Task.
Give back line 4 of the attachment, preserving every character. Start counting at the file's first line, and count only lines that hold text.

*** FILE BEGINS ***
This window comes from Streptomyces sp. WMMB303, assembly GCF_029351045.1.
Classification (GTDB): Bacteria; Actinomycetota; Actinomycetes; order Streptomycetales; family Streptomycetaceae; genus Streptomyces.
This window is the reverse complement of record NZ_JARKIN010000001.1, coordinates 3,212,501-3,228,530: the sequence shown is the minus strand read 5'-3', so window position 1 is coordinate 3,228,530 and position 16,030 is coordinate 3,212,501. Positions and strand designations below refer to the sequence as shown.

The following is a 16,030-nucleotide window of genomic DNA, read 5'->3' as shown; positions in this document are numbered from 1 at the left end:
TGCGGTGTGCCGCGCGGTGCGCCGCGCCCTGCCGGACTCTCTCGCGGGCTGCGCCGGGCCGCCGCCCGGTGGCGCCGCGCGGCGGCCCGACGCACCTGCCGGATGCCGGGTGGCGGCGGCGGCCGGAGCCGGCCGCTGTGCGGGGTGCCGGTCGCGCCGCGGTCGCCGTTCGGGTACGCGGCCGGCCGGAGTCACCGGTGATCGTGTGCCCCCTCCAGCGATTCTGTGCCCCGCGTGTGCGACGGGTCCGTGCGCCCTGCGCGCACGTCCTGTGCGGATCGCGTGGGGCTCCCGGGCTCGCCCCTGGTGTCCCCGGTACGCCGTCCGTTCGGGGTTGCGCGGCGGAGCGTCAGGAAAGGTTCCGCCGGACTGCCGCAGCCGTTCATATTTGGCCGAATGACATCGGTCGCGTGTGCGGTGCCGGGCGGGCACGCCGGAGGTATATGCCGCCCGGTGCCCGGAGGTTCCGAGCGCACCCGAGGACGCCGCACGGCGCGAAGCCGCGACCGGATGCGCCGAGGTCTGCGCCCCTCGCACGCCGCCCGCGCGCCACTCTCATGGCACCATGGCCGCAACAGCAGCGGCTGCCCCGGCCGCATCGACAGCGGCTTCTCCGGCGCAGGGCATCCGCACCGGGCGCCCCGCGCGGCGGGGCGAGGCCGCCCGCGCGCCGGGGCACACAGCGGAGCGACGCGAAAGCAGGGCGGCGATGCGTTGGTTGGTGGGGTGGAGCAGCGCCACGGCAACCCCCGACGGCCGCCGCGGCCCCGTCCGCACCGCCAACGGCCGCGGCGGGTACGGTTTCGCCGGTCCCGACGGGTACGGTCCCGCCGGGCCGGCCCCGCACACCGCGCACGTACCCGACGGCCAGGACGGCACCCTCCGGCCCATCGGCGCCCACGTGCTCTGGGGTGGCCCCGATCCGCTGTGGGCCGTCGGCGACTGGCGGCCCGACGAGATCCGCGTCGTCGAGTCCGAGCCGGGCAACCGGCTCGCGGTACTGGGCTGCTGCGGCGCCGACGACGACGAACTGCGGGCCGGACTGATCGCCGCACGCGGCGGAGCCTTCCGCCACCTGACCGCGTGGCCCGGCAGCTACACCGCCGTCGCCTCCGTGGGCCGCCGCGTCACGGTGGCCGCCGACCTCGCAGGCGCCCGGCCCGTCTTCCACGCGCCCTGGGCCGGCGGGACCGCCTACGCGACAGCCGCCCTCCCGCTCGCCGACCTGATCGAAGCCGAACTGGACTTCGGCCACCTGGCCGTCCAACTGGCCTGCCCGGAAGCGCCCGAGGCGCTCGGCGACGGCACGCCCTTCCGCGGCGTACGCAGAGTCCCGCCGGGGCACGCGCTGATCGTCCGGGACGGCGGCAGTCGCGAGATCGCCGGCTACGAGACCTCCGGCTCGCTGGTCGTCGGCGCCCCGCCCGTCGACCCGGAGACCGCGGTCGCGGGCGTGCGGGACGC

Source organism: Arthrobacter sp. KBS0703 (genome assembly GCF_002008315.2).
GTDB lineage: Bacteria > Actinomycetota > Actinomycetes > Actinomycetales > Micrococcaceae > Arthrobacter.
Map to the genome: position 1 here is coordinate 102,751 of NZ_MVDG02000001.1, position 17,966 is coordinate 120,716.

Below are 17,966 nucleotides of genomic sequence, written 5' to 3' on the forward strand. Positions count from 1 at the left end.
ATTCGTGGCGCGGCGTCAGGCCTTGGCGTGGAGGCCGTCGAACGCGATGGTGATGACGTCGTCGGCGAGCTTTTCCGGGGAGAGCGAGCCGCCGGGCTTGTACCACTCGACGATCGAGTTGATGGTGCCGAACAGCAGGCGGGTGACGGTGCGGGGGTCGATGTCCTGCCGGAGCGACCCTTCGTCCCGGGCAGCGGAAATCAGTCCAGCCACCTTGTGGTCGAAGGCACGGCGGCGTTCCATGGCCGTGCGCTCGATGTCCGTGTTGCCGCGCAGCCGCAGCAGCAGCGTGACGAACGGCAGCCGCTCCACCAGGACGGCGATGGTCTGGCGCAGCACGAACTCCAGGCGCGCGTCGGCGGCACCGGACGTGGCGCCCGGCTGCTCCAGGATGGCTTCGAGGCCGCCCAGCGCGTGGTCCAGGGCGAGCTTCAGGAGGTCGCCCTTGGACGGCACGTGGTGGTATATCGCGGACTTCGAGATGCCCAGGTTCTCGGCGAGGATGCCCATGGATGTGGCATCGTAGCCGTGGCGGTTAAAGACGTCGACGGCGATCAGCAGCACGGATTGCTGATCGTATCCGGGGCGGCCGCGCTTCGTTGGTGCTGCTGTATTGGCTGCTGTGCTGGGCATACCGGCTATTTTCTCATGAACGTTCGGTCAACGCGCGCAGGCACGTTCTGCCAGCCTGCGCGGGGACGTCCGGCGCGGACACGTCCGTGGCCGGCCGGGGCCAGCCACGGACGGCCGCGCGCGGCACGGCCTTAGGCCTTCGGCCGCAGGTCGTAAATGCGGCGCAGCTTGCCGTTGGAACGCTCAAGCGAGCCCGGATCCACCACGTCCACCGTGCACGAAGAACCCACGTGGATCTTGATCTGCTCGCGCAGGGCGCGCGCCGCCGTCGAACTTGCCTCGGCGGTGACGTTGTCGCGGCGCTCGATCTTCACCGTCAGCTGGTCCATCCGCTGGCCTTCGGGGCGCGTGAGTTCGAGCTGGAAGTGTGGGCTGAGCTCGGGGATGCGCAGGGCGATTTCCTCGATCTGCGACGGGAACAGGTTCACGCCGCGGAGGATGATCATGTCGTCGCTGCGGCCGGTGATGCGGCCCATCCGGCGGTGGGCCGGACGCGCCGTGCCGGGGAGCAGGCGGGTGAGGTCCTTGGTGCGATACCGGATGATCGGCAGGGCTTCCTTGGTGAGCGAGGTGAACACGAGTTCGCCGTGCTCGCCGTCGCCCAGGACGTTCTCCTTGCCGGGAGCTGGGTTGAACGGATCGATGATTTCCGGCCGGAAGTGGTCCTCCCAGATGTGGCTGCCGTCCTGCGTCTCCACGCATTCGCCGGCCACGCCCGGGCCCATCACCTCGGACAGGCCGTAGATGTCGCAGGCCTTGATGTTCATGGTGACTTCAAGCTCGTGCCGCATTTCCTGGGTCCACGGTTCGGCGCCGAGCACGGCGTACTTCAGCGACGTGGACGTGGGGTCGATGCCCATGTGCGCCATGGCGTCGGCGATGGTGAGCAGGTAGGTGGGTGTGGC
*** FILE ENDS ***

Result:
The following is a 16,030-nucleotide window of genomic DNA, read 5'->3' as shown; positions in this document are numbered from 1 at the left end: